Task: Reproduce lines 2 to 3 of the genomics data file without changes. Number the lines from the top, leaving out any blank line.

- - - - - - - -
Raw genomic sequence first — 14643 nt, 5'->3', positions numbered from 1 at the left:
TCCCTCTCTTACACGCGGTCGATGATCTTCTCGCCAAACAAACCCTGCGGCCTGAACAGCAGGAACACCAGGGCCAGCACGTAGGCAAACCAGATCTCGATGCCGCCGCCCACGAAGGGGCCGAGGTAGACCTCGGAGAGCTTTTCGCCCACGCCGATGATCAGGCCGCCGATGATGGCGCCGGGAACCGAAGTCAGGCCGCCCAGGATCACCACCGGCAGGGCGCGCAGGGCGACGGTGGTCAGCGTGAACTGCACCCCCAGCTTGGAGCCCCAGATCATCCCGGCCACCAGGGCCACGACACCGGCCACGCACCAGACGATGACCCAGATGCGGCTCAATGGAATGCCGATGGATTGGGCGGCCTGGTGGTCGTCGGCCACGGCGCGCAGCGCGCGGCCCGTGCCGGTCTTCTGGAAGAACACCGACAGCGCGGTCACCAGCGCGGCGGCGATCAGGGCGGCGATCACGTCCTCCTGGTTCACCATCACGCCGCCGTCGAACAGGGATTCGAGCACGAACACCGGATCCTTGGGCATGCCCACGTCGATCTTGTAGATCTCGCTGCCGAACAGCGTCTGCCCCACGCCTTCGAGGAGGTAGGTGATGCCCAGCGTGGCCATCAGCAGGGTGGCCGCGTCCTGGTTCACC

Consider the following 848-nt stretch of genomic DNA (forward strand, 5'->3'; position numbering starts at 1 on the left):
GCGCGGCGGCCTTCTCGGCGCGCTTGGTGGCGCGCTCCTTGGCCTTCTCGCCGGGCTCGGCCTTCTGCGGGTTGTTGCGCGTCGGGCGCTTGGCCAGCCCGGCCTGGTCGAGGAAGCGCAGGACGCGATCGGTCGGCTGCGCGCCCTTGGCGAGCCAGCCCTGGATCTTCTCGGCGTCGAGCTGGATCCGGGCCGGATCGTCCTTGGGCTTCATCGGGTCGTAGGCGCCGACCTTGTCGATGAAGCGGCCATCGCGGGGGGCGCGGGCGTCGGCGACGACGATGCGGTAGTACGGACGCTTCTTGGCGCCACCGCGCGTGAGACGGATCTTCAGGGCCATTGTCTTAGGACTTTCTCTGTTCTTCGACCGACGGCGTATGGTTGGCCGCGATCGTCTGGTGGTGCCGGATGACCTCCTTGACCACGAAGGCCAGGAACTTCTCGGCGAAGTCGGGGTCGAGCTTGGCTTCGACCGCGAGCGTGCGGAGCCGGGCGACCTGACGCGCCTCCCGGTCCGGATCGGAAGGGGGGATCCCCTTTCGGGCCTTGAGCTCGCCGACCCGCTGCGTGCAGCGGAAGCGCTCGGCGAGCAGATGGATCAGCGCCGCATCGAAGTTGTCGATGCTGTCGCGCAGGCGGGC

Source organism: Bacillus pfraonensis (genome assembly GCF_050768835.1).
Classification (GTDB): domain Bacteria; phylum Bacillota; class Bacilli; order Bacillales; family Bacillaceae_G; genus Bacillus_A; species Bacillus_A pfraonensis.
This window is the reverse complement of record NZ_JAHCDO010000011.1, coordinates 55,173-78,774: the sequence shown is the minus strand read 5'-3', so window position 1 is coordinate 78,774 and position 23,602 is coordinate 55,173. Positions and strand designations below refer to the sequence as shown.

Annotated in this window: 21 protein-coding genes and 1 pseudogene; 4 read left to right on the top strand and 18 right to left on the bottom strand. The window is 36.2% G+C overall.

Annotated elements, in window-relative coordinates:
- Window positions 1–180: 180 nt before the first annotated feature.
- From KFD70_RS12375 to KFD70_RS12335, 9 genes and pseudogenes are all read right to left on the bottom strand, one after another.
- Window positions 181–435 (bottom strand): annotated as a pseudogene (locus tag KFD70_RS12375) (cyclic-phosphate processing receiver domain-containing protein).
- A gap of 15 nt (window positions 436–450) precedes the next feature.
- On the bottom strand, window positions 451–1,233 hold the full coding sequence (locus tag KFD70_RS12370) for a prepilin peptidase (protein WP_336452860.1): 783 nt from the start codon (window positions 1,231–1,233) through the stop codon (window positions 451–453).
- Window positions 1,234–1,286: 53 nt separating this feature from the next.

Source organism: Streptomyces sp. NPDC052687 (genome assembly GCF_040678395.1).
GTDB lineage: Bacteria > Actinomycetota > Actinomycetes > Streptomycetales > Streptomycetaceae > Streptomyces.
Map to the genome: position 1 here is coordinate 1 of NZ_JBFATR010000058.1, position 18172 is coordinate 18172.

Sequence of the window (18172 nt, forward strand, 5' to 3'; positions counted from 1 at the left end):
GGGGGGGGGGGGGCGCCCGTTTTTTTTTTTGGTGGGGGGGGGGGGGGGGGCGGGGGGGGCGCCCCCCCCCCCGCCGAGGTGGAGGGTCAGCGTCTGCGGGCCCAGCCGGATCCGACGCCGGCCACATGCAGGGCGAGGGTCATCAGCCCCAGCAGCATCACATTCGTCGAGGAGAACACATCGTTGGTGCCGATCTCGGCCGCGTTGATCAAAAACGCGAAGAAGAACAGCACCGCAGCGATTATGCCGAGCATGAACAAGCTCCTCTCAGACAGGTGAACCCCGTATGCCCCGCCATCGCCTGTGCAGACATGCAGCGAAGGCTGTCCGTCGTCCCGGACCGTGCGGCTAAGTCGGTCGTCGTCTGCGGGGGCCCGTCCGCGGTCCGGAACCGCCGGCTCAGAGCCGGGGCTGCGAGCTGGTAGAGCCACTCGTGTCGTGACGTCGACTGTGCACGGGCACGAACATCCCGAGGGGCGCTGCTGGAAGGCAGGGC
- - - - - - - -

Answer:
TCCCTCTCTTACACGCGGTCGATGATCTTCTCGCCAAACAAACCCTGCGGCCTGAACAGCAGGAACACCAGGGCCAGCACGTAGGCAAACCAGATCTCGATGCCGCCGCCCACGAAGGGGCCGAGGTAGACCTCGGAGAGCTTTTCGCCCACGCCGATGATCAGGCCGCCGATGATGGCGCCGGGAACCGAAGTCAGGCCGCCCAGGATCACCACCGGCAGGGCGCGCAGGGCGACGGTGGTCAGCGTGAACTGCACCCCCAGCTTGGAGCCCCAGATCATCCCGGCCACCAGGGCCACGACACCGGCCACGCACCAGACGATGACCCAGATGCGGCTCAATGGAATGCCGATGGATTGGGCGGCCTGGTGGTCGTCGGCCACGGCGCGCAGCGCGCGGCCCGTGCCGGTCTTCTGGAAGAACACCGACAGCGCGGTCACCAGCGCGGCGGCGATCAGGGCGGCGATCACGTCCTCCTGGTTCACCATCACGCCGCCGTCGAACAGGGATTCGAGCACGAACACCGGATCCTTGGGCATGCCCACGTCGATCTTGTAGATCTCGCTGCCGAACAGCGTCTGCCCCACGCCTTCGAGGAGGTAGGTGATGCCCAGCGTGGCCATCAGCAGGGTGGCCGCGTCCTGGTTCACC

Consider the following 848-nt stretch of genomic DNA (forward strand, 5'->3'; position numbering starts at 1 on the left):